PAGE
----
There's Browser in My SSH
No, there's SSH in my browser! Although it may not be as logical of a combination as chocolate and peanut butter, for Chromebook users, an HTML5 SSH client is pretty amazing. Granted, Google's "crosh" shell has SSH abilities, but it's a very limited implementation. With the Chrome extension "Secure Shell", it's easy to SSH in to remote servers and interact like a traditional terminal window—mostly.
Secure Shell is getting better all the time, and at the time of this writing, it supports port forwarding, logging in with keys, socks proxying and even many keyboard shortcuts for programs like Irssi. The keyboard shortcut support isn't perfect, but for me at least, it's manageable.
Figure 1. It's simple. It's texty. It's awesome.
If you're a Chromebook user and want a real SSH client, give the "Secure Shell" extension a try. Heck, regardless of the OS you're using (I'm looking at you, Windows), it's a fast way to get a secure connection. It's being developed by Google, and it's free via the Play Store.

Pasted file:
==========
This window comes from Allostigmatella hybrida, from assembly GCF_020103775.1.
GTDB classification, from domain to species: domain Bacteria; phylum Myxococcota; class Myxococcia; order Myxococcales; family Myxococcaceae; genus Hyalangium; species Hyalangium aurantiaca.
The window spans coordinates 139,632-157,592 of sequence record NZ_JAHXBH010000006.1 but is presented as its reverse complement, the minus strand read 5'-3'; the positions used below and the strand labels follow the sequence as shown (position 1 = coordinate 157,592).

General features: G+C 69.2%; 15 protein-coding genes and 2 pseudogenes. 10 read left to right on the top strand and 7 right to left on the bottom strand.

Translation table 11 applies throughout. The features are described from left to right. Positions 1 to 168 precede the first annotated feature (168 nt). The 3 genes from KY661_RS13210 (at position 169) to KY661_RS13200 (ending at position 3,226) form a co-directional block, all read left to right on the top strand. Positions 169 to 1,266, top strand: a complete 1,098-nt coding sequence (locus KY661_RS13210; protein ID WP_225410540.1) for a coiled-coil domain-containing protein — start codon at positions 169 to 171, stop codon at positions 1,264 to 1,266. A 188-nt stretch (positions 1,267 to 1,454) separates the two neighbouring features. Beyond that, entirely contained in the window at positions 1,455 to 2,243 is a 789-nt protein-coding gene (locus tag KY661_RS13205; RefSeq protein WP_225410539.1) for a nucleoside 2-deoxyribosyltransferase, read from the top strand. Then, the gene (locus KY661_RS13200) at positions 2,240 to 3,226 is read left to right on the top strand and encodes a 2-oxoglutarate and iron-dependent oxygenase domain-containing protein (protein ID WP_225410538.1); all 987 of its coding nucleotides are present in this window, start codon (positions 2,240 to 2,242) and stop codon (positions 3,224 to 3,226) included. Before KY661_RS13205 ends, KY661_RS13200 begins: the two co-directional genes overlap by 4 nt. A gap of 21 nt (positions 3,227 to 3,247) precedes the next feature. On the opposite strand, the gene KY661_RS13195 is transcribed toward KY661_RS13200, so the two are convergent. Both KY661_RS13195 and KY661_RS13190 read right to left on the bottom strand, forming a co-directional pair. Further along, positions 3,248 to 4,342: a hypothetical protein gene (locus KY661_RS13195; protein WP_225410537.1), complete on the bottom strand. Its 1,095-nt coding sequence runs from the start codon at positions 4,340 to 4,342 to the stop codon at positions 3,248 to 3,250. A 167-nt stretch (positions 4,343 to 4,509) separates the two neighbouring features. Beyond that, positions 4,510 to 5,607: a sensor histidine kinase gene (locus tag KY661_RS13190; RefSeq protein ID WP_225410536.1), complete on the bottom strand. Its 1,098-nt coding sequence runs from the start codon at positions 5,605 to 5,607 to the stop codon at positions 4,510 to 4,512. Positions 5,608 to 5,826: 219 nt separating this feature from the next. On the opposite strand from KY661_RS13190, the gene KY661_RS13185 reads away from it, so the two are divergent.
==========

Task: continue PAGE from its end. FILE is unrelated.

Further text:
Webinar: 8 Signs You’re Beyond Cron
On Demand NOW
Join Linux Journal and Pat Cameron, Director of Automation Technology at HelpSystems, as they discuss the eight primary advantages of moving beyond cron job scheduling. In this webinar, you’ll learn about integrating cron with an enterprise scheduler.View Now!
- When Official Debian Support Ends, Who Will Save You?
- Ubuntu Ditches Upstart
- Video On Demand: 8 Signs You're Beyond Cron
- May 2015 Issue of Linux Journal: Cool Projects
- Picking Out the Nouns
- "No Reboot" Kernel Patching - And Why You Should Care
- DevOps: Better Than the Sum of Its Parts
- Return of the Mac
- Drupageddon: SQL Injection, Database Abstraction and Hundreds of Thousands of Web Sites